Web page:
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GAITHERSBURG, Md. – Thanks to lasers, researchers have persuaded ultracold, neutral atoms to do something new: respond as if they were charged particles to a magnetic field that isn’t there. This synthetic magnetic field will help scientists create new states of matter and probe their fundamental properties. The findings also could lead someday to new types of computers.
Research team leader Ian B. Spielman, a physicist at the National Institute of Standards and Technology (NIST), said that the experiment required new scientific concepts and was technically challenging to pull off. However, it did not demand breakthroughs in instrumentation or equipment. “We use established laser techniques, but with a lot of finesse.”
In the Dec. 3, 2009, issue of Nature, the team described how it achieved synthetic magnetism. It began by cooling a cloud of rubidium atoms, using optical and other methods to trap them and then chill them to 100 nK. Hovering just above absolute zero, the atoms formed a Bose-Einstein condensate, with all of them residing in the lowest energy quantum mechanical state. Such a condensate has been described as a superatom because its constituents behave identically.
After creating the condensate, the researchers applied a small, real magnetic field across the ensemble that varied along a single direction. At the same time, they illuminated the atoms with two near-infrared (801.7 nm) laser beams at right angles to each other. The two beams differed in frequency by about 3 MHz, or about one part in a billion. The beams coupled to the internal spin-state of the atoms through the Raman effect.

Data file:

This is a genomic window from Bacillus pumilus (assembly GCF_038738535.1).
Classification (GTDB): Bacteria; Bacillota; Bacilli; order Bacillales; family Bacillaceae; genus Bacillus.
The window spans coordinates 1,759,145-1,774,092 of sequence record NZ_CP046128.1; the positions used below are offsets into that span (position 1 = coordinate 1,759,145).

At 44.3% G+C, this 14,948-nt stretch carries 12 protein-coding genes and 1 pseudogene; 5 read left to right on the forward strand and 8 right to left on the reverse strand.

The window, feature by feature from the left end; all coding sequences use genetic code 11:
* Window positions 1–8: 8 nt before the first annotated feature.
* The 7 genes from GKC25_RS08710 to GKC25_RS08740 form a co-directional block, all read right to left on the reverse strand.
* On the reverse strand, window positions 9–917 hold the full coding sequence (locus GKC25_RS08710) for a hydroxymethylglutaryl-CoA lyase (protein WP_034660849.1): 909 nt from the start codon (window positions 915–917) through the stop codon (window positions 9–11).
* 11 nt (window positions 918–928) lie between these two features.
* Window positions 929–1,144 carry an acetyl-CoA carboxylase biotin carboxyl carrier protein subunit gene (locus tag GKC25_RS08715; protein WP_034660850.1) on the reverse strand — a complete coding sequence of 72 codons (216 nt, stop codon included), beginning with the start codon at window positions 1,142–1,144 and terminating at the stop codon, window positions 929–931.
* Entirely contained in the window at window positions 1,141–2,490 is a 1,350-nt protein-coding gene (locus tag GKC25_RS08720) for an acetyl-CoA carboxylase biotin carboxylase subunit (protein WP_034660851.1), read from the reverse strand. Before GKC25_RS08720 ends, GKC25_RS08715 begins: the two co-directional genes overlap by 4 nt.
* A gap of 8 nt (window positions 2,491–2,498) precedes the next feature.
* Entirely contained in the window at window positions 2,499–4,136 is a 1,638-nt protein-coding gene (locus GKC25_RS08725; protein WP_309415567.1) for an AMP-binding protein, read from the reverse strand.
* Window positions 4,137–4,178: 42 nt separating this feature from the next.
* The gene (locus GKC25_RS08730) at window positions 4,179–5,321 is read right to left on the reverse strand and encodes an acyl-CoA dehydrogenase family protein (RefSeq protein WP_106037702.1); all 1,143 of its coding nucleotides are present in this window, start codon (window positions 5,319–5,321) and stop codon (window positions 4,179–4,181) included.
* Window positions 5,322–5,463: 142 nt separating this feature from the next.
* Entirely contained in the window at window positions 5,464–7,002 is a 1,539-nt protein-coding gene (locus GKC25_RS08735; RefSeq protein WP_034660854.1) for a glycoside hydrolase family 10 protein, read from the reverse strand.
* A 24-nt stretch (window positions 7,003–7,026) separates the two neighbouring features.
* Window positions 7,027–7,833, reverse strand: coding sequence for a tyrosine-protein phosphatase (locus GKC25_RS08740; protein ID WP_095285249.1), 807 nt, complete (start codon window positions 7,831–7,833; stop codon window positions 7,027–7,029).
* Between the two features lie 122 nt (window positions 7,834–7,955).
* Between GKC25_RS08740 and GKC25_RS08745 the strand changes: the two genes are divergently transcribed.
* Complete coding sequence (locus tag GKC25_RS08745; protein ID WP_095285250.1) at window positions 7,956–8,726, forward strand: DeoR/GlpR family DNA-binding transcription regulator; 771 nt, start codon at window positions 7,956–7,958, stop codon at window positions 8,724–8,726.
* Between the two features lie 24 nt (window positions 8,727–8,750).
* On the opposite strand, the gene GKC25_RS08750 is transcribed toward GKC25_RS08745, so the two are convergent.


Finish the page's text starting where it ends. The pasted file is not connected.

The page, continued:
The result of the laser beams and magnetic field was that the neutral particles moved as though they were charged particles traveling through a uniform real magnetic field. The synthetic magnetic field caused the atoms to spiral as they moved. The researchers created vortices in the condensate by varying parameters. Imaging the rubidium cloud captured these vortices.
Vortices, the dark spots in these images, are the result of synthetic magnetism acting on an ultracold condensate of rubidium atoms. The vortices are not present before two laser beams are switched on (–19 ms in upper left) but are there afterward (rest of images). Courtesy of Ian Spielman, NIST.
Spielman noted that synthetic magnetic fields could help reveal some of the fundamentals of matter and its interactions with magnetic fields. Researchers, for instance, will be able to investigate more completely the energy spectrum of particles, such as electrons, in a crystal lattice when a magnetic field is applied. One possible outcome of this research could be novel materials with unusual properties.
New states of matter also could help resolve a problem: Quantum computers can solve some problems impossible to tackle with current technology. However, actually building these new machines involves practical issues, one of which is the loss of quantum coherence.
Bosons, as with the condensate, might theoretically eliminate some of these problems, Spielman explained. “These quasiparticles are important for a proposed method of quantum computation, known as topological quantum computation, that is naturally robust against the decoherence that plagues current implementations.”